Corn market functioning as needed?Corn prices managed a small rally following the U.S. Department of Agriculture’s Nov. 8 Crop Production report that contained a corn production forecast that was not quite as large as feared. Since then, however, new lows have been established and prices are currently only about 10 cents above the pre-report level.
By: Debra Levey Larson,
URBANA, Ill. — Corn prices managed a small rally following the U.S. Department of Agriculture’s Nov. 8 Crop Production report that contained a corn production forecast that was not quite as large as feared. Since then, however, new lows have been established and prices are currently only about 10 cents above the pre-report level.
According to Darrel Good, University of Illinois agricultural economist, the recent corn market commentary has been dominated by two themes. One is that USDA’s production estimate to be released in January will be larger than the November forecast. The second is that corn consumption for ethanol production will be negatively impacted if the U.S. Environmental Protection Agency’s preliminary rule making for the Renewable Fuel Standards for 2014 is actually implemented. Good says both of these expectations are questionable.
“Any change in the January corn production estimate from the November forecast would be the result of a change in either, or both, the estimate of acreage harvested for grain or the U.S. average yield,” Good says. “The November National Agricultural Statistics Service planted acreage estimate was fully consistent with USDA’s Farm Service Agency report of planted acreage. In the previous 10 years, the January U.S. average yield estimate was above the November yield forecast five times and below the forecast five times.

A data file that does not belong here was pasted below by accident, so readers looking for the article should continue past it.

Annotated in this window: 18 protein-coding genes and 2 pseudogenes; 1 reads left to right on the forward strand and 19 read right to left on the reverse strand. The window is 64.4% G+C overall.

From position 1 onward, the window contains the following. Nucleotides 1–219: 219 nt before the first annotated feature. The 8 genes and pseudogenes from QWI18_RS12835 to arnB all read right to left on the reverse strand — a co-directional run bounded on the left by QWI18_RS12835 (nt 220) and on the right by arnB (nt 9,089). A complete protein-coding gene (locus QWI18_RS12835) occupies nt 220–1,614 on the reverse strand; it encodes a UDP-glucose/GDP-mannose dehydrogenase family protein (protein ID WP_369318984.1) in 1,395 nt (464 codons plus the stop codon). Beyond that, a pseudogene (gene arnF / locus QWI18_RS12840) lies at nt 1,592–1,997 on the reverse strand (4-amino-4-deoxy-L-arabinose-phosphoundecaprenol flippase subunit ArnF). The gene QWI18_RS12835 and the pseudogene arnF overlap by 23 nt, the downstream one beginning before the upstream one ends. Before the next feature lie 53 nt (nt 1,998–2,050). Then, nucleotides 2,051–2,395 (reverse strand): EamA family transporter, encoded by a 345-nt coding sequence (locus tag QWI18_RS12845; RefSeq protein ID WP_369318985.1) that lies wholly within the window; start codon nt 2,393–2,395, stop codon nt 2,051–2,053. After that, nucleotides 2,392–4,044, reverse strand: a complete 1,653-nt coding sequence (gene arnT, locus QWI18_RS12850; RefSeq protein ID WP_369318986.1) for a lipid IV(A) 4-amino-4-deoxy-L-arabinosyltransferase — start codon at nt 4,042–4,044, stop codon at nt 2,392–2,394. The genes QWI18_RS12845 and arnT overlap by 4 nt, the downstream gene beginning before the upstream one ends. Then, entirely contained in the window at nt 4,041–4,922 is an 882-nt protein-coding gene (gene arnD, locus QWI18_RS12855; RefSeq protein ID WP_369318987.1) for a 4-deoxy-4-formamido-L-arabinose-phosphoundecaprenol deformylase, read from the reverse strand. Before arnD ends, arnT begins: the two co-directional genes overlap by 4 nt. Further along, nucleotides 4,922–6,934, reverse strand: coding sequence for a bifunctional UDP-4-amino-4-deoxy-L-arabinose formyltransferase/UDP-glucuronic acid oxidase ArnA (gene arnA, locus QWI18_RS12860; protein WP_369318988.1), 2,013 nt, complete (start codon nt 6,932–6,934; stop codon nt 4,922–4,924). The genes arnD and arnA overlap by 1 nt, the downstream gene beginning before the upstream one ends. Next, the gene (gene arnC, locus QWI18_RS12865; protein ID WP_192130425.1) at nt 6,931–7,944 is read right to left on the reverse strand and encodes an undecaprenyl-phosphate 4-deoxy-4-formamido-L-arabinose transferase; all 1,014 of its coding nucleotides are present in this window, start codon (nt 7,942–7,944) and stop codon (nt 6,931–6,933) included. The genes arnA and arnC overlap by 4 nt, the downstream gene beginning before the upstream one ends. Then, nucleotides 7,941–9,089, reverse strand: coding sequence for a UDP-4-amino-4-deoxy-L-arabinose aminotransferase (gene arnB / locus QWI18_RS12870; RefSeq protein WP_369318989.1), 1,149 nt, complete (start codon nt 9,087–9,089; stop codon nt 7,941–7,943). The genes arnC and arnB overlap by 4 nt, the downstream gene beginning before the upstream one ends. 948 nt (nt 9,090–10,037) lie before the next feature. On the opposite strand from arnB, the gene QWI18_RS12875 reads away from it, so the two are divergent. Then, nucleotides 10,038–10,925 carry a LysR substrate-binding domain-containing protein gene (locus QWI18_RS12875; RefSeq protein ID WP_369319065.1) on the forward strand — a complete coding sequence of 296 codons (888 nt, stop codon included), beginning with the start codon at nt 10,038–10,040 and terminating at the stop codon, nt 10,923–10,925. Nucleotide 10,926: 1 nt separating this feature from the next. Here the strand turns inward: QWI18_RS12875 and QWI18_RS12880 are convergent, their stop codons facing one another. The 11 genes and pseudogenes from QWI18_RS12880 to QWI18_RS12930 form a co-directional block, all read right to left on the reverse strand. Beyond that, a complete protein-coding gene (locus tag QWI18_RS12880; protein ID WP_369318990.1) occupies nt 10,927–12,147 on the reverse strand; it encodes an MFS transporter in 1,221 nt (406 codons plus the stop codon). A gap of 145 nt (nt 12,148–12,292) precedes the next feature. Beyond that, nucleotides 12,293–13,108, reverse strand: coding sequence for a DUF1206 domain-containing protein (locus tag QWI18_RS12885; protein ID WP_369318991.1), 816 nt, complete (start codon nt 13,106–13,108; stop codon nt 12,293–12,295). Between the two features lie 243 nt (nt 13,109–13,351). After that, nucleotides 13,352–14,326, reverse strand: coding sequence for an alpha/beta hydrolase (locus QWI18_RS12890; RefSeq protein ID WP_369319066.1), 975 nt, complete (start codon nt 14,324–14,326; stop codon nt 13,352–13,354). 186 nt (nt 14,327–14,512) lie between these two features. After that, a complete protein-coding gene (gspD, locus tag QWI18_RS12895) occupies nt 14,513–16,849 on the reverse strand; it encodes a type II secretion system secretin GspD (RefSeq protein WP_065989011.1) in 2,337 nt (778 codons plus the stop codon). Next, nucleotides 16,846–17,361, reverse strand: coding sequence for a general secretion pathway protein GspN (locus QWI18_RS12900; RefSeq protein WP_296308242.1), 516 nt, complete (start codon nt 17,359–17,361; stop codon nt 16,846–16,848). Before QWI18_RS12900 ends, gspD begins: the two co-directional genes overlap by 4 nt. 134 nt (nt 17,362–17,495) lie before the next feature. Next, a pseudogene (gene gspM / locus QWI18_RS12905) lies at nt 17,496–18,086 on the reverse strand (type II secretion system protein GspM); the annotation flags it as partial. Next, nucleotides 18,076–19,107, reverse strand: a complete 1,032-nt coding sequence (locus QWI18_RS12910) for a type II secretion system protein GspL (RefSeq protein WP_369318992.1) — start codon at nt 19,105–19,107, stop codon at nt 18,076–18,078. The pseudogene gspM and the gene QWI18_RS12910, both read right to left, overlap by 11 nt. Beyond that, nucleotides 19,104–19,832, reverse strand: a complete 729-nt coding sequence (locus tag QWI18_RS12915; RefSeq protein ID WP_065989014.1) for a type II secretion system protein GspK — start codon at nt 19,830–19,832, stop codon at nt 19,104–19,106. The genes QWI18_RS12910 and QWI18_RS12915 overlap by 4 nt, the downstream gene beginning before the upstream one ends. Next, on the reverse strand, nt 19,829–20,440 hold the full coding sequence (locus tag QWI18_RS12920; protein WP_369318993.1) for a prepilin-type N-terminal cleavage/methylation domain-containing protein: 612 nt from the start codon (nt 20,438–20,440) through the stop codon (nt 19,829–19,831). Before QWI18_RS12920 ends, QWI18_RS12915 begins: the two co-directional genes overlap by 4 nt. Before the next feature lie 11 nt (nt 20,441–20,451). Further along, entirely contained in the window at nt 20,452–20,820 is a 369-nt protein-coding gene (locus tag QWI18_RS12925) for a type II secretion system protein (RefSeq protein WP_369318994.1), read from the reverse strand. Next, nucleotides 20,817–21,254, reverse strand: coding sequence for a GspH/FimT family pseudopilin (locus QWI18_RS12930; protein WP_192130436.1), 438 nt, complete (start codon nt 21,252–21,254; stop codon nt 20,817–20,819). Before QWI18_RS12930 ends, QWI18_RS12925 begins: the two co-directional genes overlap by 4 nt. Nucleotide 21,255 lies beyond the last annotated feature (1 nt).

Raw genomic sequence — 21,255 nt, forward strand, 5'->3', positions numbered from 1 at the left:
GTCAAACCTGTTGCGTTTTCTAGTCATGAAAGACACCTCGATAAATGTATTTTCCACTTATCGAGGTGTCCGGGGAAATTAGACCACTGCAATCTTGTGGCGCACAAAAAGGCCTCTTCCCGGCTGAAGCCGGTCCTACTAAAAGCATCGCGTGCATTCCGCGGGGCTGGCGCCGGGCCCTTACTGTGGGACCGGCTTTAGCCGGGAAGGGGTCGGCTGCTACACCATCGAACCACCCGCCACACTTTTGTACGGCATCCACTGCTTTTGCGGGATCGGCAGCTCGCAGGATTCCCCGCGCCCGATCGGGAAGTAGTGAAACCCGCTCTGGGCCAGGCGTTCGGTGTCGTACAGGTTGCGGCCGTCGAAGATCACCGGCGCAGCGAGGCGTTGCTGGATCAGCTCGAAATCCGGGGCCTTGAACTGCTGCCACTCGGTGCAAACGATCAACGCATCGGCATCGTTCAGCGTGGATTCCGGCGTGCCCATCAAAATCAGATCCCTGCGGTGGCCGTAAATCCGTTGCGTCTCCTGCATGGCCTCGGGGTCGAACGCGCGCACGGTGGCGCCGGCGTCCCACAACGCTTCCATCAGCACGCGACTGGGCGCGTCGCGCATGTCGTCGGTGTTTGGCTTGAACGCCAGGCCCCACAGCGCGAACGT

“Recent history suggests that there is a small probability that the January production estimate this year will be large enough to substantially alter expectations of year-ending stocks,” Good says. “The price impact of the production estimate, however, will be co-mingled with the price response to the estimate of Dec. 1, 2013, corn stocks to be released on the same day.”
In a preliminary rule making for 2014 announced on Nov. 15, the EPA proposed to effectively reduce the mandate for renewable biofuels (primarily corn-based ethanol) in 2014 from the statutory requirement of 14.4 billion gallons to 13 billion gallons.
“Some have interpreted this to mean that, if implemented, the rules would result in less corn consumption for ethanol production during the current marketing year than would have otherwise occurred,” Good says. “That may or may not be the case. Without a change in the rules, blending of ethanol in the domestic motor fuel supply during the 2013 to ’14 corn-marketing year would still have been limited by the 10 percent blend wall and consumption of relatively small quantities of higher blends.
“The proposed change in the RFS mandate does not necessarily substantially alter prospects for domestic ethanol consumption during the current corn-marketing year,” Good adds. “However, as pointed out two weeks ago, domestic ethanol consumption and production will be influenced by factors beyond the mandate. In particular, consumption will be influenced by the extent to which mandates are met with physical blending versus the use of Renewable Identification Numbers (RINs) stocks. Those decisions will be influenced by the EPA’s final 2014 rule making and by the perceived risk that the rules could be successfully challenged in court.”
Good says obligated parties may choose to retain RIN inventories until these issues are sorted out.
“Without a meaningful increase in the U.S. production estimate in January, corn prices appear low enough to encourage the increase in consumption made possible by the large 2013 crop. U.S. corn is competitive in the world market, domestic livestock production has been returned to profitability, and ethanol production margins are large,” Good says
Editor’s note: Levey Larson is a News and Public Affairs specialist with the College of Agricultural, Consumer and Environmental Sciences at the University of Illinois in Urbana.